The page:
Kurt Bayer

Kurt Bayer is an APNZ reporter based in Christchurch.

Motorcyclist 'lucky to be alive'

The rider was able to cling to a semi-submerged tree for around 40 minutes. Photo / Adonia Wilson
The rider was able to cling to a semi-submerged tree for around 40 minutes. Photo / Adonia Wilson

The motorcyclist knocked from a bridge into a flooded river by an out-of-control truck is out of hospital and aware he's lucky to be alive.

The rider, a 47-year-old from Rangiora, clung on to a semi-submerged tree for around 40 minutes before a rescue helicopter winched him to safety.

Only his thick riding leathers saved him from succumbing to the chilly water, police say.

He was rushed to Christchurch Hospital with reported minor injuries and hypothermia.

The man called in to Rolling Thunder, a Christchurch Harley Davidson dealership, after being discharged from hospital.

A worker there said he was doing "pretty good, considering ..." and knew that he'd been "a pretty lucky boy".

The motorbike, a new-looking modern machine was "not too damaged" and would be fixed by the dealership once it was delivered by the contractors who removed it from the bridge.

The truck driver, who remained at the scene and did not wish to be named, was shaken up by the accident, and initially thought he had killed the rider.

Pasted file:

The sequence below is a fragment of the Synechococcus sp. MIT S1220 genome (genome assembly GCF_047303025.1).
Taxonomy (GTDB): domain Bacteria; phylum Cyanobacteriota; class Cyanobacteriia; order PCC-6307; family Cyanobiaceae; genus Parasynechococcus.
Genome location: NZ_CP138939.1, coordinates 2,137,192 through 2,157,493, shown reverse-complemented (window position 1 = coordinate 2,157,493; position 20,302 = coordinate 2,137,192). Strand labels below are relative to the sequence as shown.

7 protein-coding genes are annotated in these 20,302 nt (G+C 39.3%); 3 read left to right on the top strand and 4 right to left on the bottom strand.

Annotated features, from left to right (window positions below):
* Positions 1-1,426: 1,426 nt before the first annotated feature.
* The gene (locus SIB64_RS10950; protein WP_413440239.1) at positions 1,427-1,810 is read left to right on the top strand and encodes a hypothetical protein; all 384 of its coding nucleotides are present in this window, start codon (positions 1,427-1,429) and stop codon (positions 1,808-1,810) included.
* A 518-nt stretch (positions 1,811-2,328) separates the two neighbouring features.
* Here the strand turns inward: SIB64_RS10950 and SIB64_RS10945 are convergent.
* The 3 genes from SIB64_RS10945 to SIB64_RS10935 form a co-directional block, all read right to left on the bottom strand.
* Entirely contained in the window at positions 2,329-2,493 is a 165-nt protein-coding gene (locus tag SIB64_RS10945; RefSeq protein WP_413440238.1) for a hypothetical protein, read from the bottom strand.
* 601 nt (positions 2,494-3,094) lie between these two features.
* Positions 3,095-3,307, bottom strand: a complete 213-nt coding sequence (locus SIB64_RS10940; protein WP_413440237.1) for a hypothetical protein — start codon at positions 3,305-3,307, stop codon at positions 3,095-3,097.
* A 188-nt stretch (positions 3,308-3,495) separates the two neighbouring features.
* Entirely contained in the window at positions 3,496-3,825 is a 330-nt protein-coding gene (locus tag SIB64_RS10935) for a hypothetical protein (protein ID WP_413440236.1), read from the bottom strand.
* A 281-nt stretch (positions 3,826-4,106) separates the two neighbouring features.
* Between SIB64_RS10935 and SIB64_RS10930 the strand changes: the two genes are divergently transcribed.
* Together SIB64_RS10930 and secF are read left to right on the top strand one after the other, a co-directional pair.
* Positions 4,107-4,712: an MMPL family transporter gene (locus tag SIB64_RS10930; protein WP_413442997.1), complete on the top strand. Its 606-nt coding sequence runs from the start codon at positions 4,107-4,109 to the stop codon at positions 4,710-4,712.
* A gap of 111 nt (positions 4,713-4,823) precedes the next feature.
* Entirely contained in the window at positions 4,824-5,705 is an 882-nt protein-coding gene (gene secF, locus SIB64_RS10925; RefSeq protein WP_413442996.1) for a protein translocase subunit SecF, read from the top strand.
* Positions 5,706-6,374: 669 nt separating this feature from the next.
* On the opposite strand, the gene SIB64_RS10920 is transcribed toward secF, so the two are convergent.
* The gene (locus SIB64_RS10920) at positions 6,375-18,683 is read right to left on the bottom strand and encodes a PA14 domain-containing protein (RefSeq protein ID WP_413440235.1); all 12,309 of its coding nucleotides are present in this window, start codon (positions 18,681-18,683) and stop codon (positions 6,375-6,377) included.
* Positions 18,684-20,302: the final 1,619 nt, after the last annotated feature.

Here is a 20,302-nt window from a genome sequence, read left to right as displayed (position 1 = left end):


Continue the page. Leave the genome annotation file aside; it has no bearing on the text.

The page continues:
The first police officer on the scene, constable Lisa Walker said she had to stop the truckie from leaping into the water after the rider.

The truck driver said he was crossing the narrow Old Waimakariri Bridge about 7.20am today when he looked down to the choppy, flooded muddy waters below for a moment, before his right rear wheel clipped the concrete kerb and he lost control.

He was sent into a skid, broadsiding across both lanes, in front of the motorbike.

"The bike had pretty much stopped and he went over the railing," said the uninjured driver, who police say may yet face charges.

"I jumped out of the truck on the passenger's side and tried to get a rope to him.

"He was hanging on to a tree (about 30m from bridge).

"Me and some others got three straps to him but he says he couldn't hang on. He was just too cold. He had no feeling in his arms. Freezing, man.

"I'm just so glad he's OK."

The rider was suffering from hypothermia, said senior sergeant Malcolm Johnston at the scene, but otherwise was uninjured. He was saved by wearing full leathers, the officer thought.

Ms Walker of the nearby Kaiapoi police station was first on the scene after abandoning her breakfast.

She said the driver had thrown a strop but the rider was just "clinging to the tree for dear life".

After telling the rider a helicopter was on the way and to hang in there, her main job was to stop the driver from jumping into the freezing water himself.

"He was going to (jump in) ... and then we would've had two people to rescue."

A large crane removed the truck and cleared the bridge, and the damage to the guardrails was patched up by temporary barriers.

Mr Johnston said the rider was lucky the river was in flood, otherwise he would have had a 15-metre fall onto gravel.

"The man is extremely lucky to be alive," said sergeant Mike Brooklands.

"If he had lost his grip on the tree it's unlikely he would have survived in those conditions.

"The rescue personnel have done an incredible job to pull him out of the situation."

- APNZ

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